DUBAI // The owner of a Dubai hotel is facing a US$16.7m (Dh61.3m) lawsuit in New York after two of its guests allegedly contracted legionnaires' disease there.
The suit, filed in the New York Supreme Court against Starwood Hotels and Resorts Worldwide, which owns the Westin Mina Seyahi in Dubai Marina, claims that Thomas Boyle, from Britain, and Elodie Nogues, from France, contracted the disease after staying at the Westin in January and February of 2009.
It says their health rapidly deteriorated, requiring a hospital stay, which it claims has been proven to be due to legionnaires' disease.
The British cricket commentator Bill Frindall, 69, died of the disease in Dubai in January 2009, after staying at the same hotel.
The disease is a form of pneumonia spread through airborne water droplets, which thrives in water and air-conditioning systems.
At the time of Frindall's death, Starwood said it was working with the Dubai authorities to find out how he and two other guests had become infected. However, the municipality's laboratory tests on samples taken from the hotel's air-conditioning and water systems found no sign of the bacteria.
Hussain Nasser Lootah, the director general of the municipality, said in a statement two days after Frindall's death that the test results proved beyond doubt that none of the hotel's guests had contracted the disease there.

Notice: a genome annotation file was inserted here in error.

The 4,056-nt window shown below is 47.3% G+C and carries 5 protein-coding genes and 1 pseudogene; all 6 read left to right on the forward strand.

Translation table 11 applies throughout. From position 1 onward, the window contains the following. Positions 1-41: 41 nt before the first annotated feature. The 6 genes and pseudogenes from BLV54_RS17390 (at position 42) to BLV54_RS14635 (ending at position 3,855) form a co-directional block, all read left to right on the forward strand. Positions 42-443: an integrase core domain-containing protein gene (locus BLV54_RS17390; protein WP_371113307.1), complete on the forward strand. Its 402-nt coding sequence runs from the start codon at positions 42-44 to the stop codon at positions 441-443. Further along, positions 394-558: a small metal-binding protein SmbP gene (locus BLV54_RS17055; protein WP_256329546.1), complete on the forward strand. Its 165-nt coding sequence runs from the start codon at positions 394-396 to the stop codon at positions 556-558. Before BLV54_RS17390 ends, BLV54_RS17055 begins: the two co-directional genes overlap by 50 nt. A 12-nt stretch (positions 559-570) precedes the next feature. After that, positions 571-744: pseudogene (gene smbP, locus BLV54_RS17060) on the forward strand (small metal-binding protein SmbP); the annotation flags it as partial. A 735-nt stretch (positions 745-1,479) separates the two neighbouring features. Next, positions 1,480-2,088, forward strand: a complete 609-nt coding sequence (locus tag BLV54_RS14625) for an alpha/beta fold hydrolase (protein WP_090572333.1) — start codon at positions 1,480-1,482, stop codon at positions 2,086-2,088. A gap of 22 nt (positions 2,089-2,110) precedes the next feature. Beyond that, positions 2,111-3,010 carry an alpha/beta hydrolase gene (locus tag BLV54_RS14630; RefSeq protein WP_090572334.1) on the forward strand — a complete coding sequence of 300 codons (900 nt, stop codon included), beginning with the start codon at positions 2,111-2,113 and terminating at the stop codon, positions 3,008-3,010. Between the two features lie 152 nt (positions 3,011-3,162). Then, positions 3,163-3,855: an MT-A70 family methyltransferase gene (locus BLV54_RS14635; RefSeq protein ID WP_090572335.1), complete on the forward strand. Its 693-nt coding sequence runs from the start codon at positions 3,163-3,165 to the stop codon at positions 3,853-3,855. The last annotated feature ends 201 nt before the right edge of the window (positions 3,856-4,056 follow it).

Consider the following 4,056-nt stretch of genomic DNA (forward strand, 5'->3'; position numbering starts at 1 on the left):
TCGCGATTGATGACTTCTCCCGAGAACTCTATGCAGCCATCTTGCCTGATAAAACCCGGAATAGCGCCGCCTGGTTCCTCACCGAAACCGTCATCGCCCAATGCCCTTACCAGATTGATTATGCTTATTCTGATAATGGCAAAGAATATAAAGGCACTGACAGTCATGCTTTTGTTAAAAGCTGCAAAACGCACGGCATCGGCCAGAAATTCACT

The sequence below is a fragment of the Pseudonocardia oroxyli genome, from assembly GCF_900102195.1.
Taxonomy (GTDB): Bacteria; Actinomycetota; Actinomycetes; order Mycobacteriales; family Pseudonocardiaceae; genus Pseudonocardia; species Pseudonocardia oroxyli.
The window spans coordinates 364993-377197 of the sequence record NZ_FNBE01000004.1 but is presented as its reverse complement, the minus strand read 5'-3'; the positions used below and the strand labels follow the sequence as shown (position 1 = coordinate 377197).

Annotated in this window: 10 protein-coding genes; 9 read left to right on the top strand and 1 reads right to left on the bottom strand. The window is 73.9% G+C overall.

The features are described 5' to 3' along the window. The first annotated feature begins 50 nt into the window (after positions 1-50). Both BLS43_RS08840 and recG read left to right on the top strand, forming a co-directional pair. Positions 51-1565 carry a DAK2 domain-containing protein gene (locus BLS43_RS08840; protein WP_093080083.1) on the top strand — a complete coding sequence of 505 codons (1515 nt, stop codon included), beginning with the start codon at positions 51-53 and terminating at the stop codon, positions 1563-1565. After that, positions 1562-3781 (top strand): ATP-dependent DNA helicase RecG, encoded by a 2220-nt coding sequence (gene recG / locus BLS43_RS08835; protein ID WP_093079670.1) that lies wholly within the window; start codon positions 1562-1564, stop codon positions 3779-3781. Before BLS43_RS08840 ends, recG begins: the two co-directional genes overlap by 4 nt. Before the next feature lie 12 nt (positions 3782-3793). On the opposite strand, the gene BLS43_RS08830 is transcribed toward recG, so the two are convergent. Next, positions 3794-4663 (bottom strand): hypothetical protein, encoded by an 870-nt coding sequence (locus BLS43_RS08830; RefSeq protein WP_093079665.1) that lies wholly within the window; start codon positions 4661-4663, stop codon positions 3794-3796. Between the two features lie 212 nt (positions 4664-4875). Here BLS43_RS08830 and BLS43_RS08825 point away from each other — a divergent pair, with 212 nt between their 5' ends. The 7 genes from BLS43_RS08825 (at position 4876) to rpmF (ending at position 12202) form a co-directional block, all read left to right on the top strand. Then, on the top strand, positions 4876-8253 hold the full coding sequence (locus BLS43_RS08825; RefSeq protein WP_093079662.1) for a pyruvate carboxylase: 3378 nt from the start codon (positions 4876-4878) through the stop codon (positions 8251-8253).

"We had taken 24 water samples from different locations at the hotel and all of them tested negative," he said.
"The hotel had, in fact, conducted its routine tests three times since it opened its doors in May 2008."
The lawsuit, however, asserts that Mr Boyle and Ms Nogues, who were guests before and after Frindall's death, both contracted the disease in Dubai.
Mr Boyle arrived at the Westin with his family on December 28, 2008, and left several days later, on January 6, 2009.
"On several occasions during his stay at the hotel, Mr Boyle visited the highly promoted and self-acclaimed Heavenly Spa by Westin and entered the hot tub, sauna and steam room," the documents lodged with the US court state.
After his return to the UK, he developed flu-like symptoms and his health deteriorated rapidly.
On January 13, he was rushed to Mayday National Health centre in Croydon, England and was diagnosed with the disease. The next day he was transferred to King Edward VII hospital in London, where he spent 14 days.
Ms Nogues started to feel weak and feverish two days after checking into the hotel with her son and a friend on February 14. After two visits from a hotel doctor and with her health deteriorating, she returned to France on February 21 where she was diagnosed with legionnaires' disease on March 2.
Both plaintiffs, according to the lawsuit, suffered from compromised immune systems, depression and anxiety. Both, it further states, were as a result unable to return to their normal lives.
The case is in the discovery period at the New York supreme court, to determine its merits, according to Mr Boyle and Ms Nogues' New York lawyer, Vano Hartounian of Ballon Stoll Bader & Nadler. Mr Hartounian said it could be up to a year before the court reaches a decision about whether to go to trial, adding the two would be pressing for a jury trial.
He said the suit had been filed in New York because Starwood was based there, and they were not pursuing a civil claim in Dubai for now. The Starwood hotel chain was asked for a comment on the fact legal proceedings had been launched, but no statement has yet been issued.